Old murders are so hot right now. Teresa Halbach’s murder in 2005 has captivated the entire world with her mysterious death in the Netflix documentary Making A Murderer. On Tuesday night, The People v. O.J. Simpson: American Crime Story debuted with massive ratings. The first episode pulled in 5.1 million total viewers, making it FX’s most watched show after American Horror Story. So it is no surprise that another curious murder is reemerging in the headlines, the unsolved assassination of Tupac Shakur.
A former LAPD detective has made eyebrow-raising accusations that Grammy Award-winning artist Sean ‘P Diddy’ Combs was responsible for hiring an assassin to murder Tupac in a drive-by in 1996.
Greg Kading, a former Los Angeles Police Department cop, spent three years working on Shakur’s untimely death as well as Biggie Small’s drive-by shooting that happened in 1997.
The LAPD assigned Kading to reinvestigate the rappers’ murders in 2006, soon after Biggie Smalls’ mother, Voletta Wallace, sued the department in federal court. Wallace’s wrongful death lawsuit centered on a popular conspiracy theory that the police covered up an officer’s involvement in her son’s murder. The civil suit estimated losses at $500 million based on Biggie Smalls’ earning potential. It was Kading’s task to disprove the theory posited in the suit, along with many others swirling around.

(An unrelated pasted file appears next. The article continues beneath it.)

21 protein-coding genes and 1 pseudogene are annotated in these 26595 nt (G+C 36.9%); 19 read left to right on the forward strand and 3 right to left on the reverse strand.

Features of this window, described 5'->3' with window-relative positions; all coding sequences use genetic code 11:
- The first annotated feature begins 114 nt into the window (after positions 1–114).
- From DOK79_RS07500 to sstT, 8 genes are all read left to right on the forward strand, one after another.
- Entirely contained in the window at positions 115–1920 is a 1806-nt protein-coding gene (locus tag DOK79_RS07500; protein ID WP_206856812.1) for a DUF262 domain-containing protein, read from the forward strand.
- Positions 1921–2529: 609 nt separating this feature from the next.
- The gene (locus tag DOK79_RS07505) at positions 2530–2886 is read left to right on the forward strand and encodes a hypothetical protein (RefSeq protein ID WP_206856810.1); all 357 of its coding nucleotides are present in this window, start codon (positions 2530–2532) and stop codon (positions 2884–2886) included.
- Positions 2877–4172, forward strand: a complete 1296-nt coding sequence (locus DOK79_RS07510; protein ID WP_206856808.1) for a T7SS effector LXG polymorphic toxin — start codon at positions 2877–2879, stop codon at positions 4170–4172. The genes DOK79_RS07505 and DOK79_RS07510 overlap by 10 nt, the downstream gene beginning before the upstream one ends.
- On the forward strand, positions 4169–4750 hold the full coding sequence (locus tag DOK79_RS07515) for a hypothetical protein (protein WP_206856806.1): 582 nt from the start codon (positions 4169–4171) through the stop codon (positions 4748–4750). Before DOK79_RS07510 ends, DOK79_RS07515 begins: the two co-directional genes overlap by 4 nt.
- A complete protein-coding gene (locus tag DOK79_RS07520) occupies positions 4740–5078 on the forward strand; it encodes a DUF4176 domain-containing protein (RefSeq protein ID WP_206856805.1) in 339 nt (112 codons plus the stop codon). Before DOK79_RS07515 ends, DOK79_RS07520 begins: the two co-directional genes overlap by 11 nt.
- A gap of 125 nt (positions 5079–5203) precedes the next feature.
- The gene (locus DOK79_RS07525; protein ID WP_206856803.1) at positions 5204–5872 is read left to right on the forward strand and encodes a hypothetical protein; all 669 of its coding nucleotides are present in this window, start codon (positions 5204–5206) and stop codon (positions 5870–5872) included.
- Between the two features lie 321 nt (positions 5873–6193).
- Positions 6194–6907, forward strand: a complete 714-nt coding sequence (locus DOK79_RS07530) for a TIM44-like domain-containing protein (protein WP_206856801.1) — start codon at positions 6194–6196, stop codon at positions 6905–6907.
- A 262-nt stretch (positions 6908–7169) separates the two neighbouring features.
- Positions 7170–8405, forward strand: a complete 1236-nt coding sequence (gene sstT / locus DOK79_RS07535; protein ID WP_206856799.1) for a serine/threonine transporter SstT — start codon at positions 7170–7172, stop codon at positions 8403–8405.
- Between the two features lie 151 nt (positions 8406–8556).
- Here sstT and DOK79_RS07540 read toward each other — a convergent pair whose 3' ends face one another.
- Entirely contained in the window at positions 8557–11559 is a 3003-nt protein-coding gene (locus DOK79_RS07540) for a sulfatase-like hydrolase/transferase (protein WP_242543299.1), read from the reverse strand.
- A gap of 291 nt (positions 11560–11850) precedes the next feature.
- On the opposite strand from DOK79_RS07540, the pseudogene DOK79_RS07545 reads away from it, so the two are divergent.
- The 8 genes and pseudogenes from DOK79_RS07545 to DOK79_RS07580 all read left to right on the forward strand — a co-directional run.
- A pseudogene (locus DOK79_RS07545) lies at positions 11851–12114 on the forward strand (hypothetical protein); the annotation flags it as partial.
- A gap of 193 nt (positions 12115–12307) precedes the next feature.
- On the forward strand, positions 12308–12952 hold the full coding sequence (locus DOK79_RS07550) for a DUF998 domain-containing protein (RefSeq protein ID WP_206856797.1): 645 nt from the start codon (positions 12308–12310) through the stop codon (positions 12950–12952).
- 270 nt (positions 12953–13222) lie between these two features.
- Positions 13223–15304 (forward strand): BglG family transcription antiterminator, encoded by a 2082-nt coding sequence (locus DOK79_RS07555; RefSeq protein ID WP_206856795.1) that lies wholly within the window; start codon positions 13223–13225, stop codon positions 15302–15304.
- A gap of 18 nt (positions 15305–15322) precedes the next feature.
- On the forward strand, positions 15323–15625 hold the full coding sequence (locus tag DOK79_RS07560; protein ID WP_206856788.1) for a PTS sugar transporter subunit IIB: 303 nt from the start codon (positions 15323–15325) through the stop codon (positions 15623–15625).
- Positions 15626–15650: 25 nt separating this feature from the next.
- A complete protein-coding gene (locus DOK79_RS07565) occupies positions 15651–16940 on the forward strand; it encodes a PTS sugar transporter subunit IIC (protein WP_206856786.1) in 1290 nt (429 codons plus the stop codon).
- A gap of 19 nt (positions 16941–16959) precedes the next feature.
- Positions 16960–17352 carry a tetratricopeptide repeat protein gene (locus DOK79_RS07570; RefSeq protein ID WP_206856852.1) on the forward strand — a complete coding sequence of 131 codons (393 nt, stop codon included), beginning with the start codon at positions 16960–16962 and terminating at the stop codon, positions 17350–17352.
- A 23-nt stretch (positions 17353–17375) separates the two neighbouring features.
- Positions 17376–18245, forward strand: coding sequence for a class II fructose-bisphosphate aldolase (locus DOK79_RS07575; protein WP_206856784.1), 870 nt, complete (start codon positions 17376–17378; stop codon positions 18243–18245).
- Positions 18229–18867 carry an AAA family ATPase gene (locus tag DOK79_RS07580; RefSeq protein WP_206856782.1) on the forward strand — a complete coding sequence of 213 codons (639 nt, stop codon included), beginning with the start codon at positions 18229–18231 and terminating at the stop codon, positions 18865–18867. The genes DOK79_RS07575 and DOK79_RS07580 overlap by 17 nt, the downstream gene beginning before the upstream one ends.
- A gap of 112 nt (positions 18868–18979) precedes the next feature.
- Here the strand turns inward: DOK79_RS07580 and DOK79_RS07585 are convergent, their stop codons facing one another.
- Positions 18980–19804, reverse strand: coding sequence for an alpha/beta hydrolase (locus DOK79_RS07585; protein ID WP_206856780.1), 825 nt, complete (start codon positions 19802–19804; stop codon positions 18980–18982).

During Kading’s investigation, he found reason to believe that Diddy hired Crips gang member Duane Keith “Keffe D” Davis to kill Shakur and his manager, Marion Hugh “Suge” Knight, for $1 million. Then Keffe D subcontracted his nephew, Orlando “Baby Lane” Anderson, to perform the homicide. Baby Lane managed to kill Shakur, but not Suge. The assassination of the rap legend heightened the already furious East Coast-West Coast hip hop feud.
Kading alleges that he threatened Keffe D with severe charges for another crime if he didn’t confess who was hired by to do the hit on Tupac. During the confession, Keffe D said that Diddy hired him to murder Tupac.
“If his intention was to just get away with it, so to speak,” Kading told Huffington Post, “it would have been very easy for him to not include all the details that he did.”
Kading claims that in retaliation, Suge hired Bloods gang member Wardell “Poochie” Fouse to kill Biggie Smalls for $13,000 (If you’re going to murder someone and possibly go to prison for the rest of your life, I’d take Diddy’s $1 million deal than a measly $13,000, I can’t even buy a new car for that amount). The Notorious B.I.G. was shot dead in Los Angeles on March 9, 1997.
A dark-colored Chevrolet Impala SS pulled up to Biggie’s SUV. The driver of the Impala riddled the SUV with bullets from his 9mm blue-steel pistol. Biggie was hit with four bullets. The iconic rapper was rushed to Cedars-Sinai Medical Center, but he was pronounced dead at 1:15 a.m., almost exactly six months after Tupac’s murder.
Kading alleges that the LAPD chose not to pursue formal charges in the case because Diddy is such a huge and wealthy celebrity and because the suspected killers, Anderson and Fouse were both dead. Anderson died on May 29, 1998 after a shootout with gang members. Fouse, a longtime confidant of Knight, was killed on July 24, 2003 after he was shot in the back 10 times while riding a motorcycle in South Central Los Angeles.
Regarding the accusations, Combs told LA Weekly that Kading’s claims were “pure fiction and completely ridiculous.”
Kading, who’s 25-year law enforcement career included earning LAPD’s Medal of Valor and its Police Star for heroic action, wrote a book detailing his suspicions of the murders in 2011 called Murder Rap. In 2015, a documentary of the same name premiered and is available on iTunes now and will be on Netflix in Spring of this year.